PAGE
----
Skill Level: Beginner

Suggested Gear: Orion StarMax 90mm Mak-Cass Telescope and Tripod Bundle, Orion StarSeeker IV 127mm GoTo Mak-Cass Telescope

Tomorrow Morning: Saturn Nebula

Sunday, June 17
One of the premier deep sky targets in Capricornus is the famous Saturn Nebula, NGC 7009. With a bright magnitude of 8.3 and large disk of 58 arc-seconds, it is easy to notice in almost any telescopic view. It also has an easy to find location, just above the constellation?s ?smile? asterism. This planetary nebula is typical, being relatively close at 1400 light years, and tend to fade quickly as their gas bubble expands and dissipates. Note the ansae, or ?ears? on this object, giving it a Saturn-like appearance.

Skill Level: Beginner

Suggested Gear: Orion StarBlast II 4.5 Equatorial Reflector Telescope, Orion SkyQuest XT6 Classic Dobsonian Telescope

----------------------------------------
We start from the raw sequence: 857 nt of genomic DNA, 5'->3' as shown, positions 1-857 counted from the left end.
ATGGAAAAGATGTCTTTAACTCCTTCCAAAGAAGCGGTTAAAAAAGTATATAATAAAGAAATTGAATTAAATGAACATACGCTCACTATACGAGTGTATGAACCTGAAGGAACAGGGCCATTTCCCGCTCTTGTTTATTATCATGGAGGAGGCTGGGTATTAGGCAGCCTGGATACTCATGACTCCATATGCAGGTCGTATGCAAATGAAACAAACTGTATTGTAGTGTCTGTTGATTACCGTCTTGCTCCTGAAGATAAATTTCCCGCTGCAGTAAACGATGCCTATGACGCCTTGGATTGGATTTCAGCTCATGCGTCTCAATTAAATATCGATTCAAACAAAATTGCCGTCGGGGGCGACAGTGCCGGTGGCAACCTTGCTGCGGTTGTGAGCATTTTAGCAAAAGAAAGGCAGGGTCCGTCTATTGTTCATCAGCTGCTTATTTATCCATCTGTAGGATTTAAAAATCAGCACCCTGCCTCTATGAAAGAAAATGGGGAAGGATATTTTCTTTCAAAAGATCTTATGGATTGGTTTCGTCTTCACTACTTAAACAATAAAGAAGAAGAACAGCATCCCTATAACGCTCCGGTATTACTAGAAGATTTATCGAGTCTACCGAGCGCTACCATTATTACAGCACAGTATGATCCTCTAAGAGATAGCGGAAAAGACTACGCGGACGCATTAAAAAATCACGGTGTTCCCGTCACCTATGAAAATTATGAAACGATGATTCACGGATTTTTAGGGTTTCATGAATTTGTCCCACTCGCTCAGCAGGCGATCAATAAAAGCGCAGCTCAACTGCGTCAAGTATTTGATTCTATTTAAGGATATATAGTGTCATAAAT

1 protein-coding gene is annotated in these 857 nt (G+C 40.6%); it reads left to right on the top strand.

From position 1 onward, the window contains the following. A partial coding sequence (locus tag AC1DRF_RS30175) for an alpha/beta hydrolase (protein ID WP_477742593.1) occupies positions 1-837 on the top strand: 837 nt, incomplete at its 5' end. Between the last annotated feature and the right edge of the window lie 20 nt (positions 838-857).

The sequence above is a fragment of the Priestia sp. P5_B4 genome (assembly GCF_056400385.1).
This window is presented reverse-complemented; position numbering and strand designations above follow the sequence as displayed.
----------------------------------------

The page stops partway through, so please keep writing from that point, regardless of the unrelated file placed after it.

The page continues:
Tomorrow Evening: Moon Targets

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Monday, June 18
Tonight?s 5 day old waxing crescent Moon gives us some great sights. Here is a sampling with minimum apertures: Naked-Eye: (1) Theophilus 30 mm: (2) Posidonius 100 mm: (3) Rima Burg 150 mm: (4) Rima Posidonius The area in and around Posidonius is very rich, and worth exploring not only the great crater, but the rimae inside it, and nearby. Theophilus being adjacent to the Terminator should provide dramatic views.

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Skill Level: Beginner